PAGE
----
Chinese Foreign Minister Yang Jiechi on Wednesday called on the international community to make "all-round and sound progress" in multilateral arms control and disarmament.
"We believe that in order to achieve the complete prohibition and thorough destruction of nuclear weapons for a nuclear-weapon-free world, the process of nuclear disarmament must be advanced in real earnest," Yang said in his speech at a meeting of the 65-nation Conference on Disarmament.
After experiencing a long period of stagnation, the Conference on Disarmament has recently adopted its Program of Work and will soon proceed to substantive work on core issues, Yang said.
As the Conference will open a new page, "we should seriously review past experience and lessons and explore ways to ensure all-round and sound progress of multilateral arms control and disarmament," he said.
According to the top Chinese diplomat, the world should embrace a new security concept featuring mutual trust, mutual benefit, equality and coordination, and work for a harmonious and stable international and regional security environment.
He said countries should also uphold multilateralism, bringing into full play the role of the United Nations and other multilateral mechanisms, and consolidate and reinforce the existing multilateral arms control, disarmament and non-proliferation regimes.
"We should maintain international strategic balance and stability, and achieve security for all based on mutual respect and equal treatment of the legitimate security interests of all parties," he said, adding that countries should intensify dialogue and cooperation and commit to peaceful settlement of disputes.
Yang called on the United States and Russia, which own the largest nuclear arsenals in the world, to bear special and primary responsibilities in nuclear disarmament.
"The two countries should continue to drastically reduce their nuclear arsenals so as to create necessary conditions for the eventual complete and thorough nuclear disarmament," he told the meeting.
China welcomes the ongoing nuclear disarmament negotiations between the two countries and hopes that they would reach a substantive agreement as scheduled, he said.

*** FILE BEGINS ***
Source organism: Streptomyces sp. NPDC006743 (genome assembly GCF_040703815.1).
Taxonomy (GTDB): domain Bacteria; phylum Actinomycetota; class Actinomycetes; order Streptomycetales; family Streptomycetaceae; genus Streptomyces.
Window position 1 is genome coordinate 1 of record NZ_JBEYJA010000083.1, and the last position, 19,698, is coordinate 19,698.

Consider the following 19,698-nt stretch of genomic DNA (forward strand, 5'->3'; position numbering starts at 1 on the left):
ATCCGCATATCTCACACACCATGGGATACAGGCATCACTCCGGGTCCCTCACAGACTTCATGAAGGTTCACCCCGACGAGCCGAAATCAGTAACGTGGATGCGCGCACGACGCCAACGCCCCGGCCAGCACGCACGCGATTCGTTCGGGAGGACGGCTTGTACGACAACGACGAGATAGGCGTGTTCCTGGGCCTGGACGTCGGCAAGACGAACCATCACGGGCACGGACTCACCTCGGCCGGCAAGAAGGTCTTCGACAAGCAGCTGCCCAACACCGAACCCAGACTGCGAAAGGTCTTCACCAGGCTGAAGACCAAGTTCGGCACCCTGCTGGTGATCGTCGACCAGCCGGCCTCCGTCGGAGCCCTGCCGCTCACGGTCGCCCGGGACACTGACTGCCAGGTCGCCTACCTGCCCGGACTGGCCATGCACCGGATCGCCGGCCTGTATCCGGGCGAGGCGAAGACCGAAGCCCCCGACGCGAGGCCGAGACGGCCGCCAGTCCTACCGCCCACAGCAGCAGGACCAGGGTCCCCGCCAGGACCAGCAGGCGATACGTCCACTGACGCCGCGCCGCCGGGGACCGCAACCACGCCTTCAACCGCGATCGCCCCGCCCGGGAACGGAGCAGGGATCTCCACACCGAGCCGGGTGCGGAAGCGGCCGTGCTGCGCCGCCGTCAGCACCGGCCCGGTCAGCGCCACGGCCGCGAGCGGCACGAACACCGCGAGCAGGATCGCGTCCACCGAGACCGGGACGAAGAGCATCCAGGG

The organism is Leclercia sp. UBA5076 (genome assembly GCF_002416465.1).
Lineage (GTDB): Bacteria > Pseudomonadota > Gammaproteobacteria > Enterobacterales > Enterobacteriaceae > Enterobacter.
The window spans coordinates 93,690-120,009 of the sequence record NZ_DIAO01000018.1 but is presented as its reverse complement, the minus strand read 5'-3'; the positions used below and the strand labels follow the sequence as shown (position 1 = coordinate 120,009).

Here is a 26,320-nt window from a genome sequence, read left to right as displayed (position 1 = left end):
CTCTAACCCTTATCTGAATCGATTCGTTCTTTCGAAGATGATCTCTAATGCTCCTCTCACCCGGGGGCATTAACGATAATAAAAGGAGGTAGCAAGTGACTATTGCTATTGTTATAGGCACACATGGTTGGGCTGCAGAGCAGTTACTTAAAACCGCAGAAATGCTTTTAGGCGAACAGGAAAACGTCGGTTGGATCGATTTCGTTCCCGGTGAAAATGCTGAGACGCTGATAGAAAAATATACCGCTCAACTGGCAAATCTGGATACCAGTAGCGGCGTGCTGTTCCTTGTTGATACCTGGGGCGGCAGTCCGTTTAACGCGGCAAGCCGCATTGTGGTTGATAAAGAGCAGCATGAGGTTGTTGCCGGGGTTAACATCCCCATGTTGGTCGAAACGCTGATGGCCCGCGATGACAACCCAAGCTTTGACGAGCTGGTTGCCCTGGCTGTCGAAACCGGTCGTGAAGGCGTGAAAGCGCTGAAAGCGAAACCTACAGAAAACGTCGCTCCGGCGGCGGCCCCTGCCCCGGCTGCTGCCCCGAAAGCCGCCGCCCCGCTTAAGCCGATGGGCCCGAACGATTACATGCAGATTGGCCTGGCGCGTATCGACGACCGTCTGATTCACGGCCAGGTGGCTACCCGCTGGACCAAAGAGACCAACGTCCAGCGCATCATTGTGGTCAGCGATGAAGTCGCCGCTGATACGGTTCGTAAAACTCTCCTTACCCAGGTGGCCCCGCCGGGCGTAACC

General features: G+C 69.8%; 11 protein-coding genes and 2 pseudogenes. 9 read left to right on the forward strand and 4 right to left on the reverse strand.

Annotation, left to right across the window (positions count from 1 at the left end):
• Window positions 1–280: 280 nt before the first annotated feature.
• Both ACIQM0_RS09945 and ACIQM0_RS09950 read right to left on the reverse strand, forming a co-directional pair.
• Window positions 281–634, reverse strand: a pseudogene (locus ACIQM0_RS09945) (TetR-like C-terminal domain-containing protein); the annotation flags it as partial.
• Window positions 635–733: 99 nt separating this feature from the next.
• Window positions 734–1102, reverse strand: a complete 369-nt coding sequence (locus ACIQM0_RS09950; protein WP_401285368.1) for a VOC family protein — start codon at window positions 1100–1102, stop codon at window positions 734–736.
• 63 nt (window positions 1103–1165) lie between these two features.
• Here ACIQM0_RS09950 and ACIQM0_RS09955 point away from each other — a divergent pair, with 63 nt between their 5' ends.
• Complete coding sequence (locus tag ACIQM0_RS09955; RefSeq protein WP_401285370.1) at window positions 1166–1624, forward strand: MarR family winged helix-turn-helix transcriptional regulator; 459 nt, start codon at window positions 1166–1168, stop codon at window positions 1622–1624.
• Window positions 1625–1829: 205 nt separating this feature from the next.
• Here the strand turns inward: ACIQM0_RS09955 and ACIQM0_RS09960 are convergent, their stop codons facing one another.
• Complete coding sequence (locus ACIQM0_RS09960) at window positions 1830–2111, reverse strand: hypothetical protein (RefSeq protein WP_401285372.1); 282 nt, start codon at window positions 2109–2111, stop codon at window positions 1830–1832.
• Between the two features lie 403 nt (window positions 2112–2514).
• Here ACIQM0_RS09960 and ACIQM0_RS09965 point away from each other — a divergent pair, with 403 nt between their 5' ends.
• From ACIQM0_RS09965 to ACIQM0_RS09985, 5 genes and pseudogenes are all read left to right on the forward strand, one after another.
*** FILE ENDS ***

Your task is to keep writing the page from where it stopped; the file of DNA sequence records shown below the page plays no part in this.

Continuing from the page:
Yang also said that to achieve complete prohibition and thorough destruction of nuclear weapons for a nuclear-weapon-free world, the risk of nuclear weapon proliferation must be eliminated.
"It's important to resolve proliferation issues through political and diplomatic means and eradicate the root causes of nuclear weapon proliferation," he said.
He also called for the rejection of double standards in dealing with proliferation issues, stressing that the right of Nuclear Non-Proliferation Treaty (NPT) signatories to peaceful use of nuclear energy should not be compromised under the excuse of non-proliferation.
Yang noted that outer space, the common asset of the entire mankind, is now facing the looming danger of weaponization.
"Credible and effective multilateral measures must be taken to forestall the weaponization and arms race in outer space," he said.
In his address, Yang also stressed that China had developed limited nuclear capabilities solely for the purpose of self-defense, and the country had faithfully abided by its commitment that it would not be the first to use nuclear weapons at any time and under any circumstances.
Besides, China has never deployed nuclear weapons on foreign soil, and it has never participated in any form of nuclear arms race and nor will it ever do so.
In addition, Yang called for a peaceful resolution to the nuclear issue on the Korean Peninsula and the Iranian nuclear issue through dialogue and negotiation.
"We are ready to work with other relevant parties to actively promote the denuclearization of the Korean Peninsula and proper settlement of the Iranian nuclear issue, with a view to safeguarding international non-proliferation regime and maintaining regional peace and stability," he said.
Based in Geneva, the Conference on Disarmament is the world's single multilateral disarmament negotiating forum. China joined the forum in 1980.
(Xinhua News Agency August 12, 2009)